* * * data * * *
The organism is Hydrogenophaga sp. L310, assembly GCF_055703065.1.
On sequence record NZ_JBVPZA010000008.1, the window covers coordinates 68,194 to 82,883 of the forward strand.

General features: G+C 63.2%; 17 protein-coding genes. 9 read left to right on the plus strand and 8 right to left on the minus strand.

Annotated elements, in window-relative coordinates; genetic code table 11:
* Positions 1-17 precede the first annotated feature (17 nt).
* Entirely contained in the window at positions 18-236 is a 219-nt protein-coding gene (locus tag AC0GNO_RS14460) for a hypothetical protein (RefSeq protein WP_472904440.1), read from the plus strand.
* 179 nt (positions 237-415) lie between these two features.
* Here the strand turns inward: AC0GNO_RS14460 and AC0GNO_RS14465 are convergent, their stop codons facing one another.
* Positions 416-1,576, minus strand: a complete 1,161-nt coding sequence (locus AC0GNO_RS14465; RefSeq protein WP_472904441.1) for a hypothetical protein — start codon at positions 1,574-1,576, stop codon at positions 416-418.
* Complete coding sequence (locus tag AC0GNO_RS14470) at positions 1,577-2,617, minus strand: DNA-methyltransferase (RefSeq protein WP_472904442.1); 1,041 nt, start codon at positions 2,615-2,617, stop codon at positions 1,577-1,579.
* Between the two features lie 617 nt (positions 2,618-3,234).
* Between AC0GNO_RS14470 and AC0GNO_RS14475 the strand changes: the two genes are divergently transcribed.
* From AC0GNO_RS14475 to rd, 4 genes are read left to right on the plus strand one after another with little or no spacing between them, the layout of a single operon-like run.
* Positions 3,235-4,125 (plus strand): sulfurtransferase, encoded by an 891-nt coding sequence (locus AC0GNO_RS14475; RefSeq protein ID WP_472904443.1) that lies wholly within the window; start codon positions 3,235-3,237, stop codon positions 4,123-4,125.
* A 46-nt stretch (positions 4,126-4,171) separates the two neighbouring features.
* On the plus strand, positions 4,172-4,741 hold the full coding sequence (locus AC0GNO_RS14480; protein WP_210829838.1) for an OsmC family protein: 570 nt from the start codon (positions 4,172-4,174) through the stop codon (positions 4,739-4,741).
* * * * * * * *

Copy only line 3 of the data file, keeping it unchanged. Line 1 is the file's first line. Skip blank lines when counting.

General features: G+C 63.2%; 17 protein-coding genes. 9 read left to right on the plus strand and 8 right to left on the minus strand.